Myths About the Military

War movies are great to watch and keep us on the edge of our seats with each powerful explosion, hidden sniper attack, and scandalous missions, but the U.S. Military has been shrouded in myth for too long. It’s time civilians quit believing the silly hype and learn more about the protectors of this nation. It would not hurt to ask a member of the military about the service instead of relying on multimillion-dollar Hollywood productions and music videos.

Myth One

You need to be a perfect physical specimen to join the military. 

Surprisingly, enough, not every single member of the military has a 20/20 vision. If you have ever seen the recruits at basic training, you would think you walked into a Mr. Magoo cartoon. You will make you wish you were blessed with the genes of perfect vision, although it is definitely not required. 

Myth Two

You would NEVER survive boot camp

The truth is, more than 90% of recruits survive boot camp, and they are normal people. Chances are you will not be crying the first two weeks from the stress or ironing and folding your uniform. Boot camp is a glorified version of fat camp the government pays you to attend.

Myth Three

Soldiers get drunk and party when they are not out fighting

Drinking, fighting, and partying in the barracks is prohibited. Soldiers do not spend their time playing beer pong and taking shots; they are usually washing vehicles and maintaining equipment. 

Myth Four

Soldiers are secret assassins

Not every soldier who joins the U.S Military is recruited as a secret assassin in a foreign mission. Soldiers are attending college on their own time and maintaining military jobs similar to the rest of us.

Myth Five

Service members become robots with guns

Service members are taught discipline, uniformity, and leadership. They can actually function in society outside the gates of the base and off the battlefield without wanting to explode or shoot something.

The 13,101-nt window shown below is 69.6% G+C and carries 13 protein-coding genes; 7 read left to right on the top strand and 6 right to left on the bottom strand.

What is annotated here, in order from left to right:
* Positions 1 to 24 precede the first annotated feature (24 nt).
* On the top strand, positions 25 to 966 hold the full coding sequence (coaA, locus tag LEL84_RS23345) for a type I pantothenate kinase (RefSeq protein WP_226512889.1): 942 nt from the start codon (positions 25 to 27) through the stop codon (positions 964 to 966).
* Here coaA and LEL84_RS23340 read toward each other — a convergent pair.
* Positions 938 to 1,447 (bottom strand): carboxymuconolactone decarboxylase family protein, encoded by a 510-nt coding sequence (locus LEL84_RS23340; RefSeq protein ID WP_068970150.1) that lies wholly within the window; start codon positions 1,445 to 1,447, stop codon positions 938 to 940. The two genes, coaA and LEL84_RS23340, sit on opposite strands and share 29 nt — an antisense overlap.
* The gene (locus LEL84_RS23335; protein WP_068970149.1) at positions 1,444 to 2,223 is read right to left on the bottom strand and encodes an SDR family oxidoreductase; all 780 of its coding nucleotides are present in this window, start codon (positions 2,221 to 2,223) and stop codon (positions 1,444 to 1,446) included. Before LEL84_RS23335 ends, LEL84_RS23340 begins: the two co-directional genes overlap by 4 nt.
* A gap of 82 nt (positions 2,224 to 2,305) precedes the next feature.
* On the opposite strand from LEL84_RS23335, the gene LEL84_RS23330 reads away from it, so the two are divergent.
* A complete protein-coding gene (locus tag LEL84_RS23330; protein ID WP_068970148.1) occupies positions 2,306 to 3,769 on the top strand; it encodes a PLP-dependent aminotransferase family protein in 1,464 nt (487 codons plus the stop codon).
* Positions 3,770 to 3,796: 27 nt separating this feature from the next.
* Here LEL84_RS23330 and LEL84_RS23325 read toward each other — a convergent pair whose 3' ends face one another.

Myth Six

All service members go into combat

Not every single service member is initiated into the service with trips overseas to fight in the wars. We are surrounded by service members at home and abroad who play vital roles in supporting our troops and civilians without the use of guns, bombs, and planes. Some members are armed with a computer mouse. 

For every single soldier in combat, there are approximately 2.5 soldiers behind the scenes in supportive roles, but they do not make movies about cooks and mechanics.

Myth Seven

Vets are homeless, jobless, and crazy

Vets returning home from the service are not all homeless and on the verge of mental disaster. Although PTSD is very real, the likelihood of every vet you meet having a traumatizing war story is not exactly high. Veterans of past and current wars often survive the boring civilian lives we all must endure without a mental breakdown. Most vets maintain families, jobs, and homes once they reach military retirement and leave the service without the use of stocked medicine cabinets and whiskey-filled glasses.

Hopefully, people have learned it is actually okay to approach a member of our military without being attacked or bombarded with war stories. Our military men and women are normal people with successful careers, families, and scars from hot pans and childhood stunts, not necessarily always from roadside bombs and shrapnel.


Tags: Boot camp, Myths About the Military, U.S. Military, Veterans


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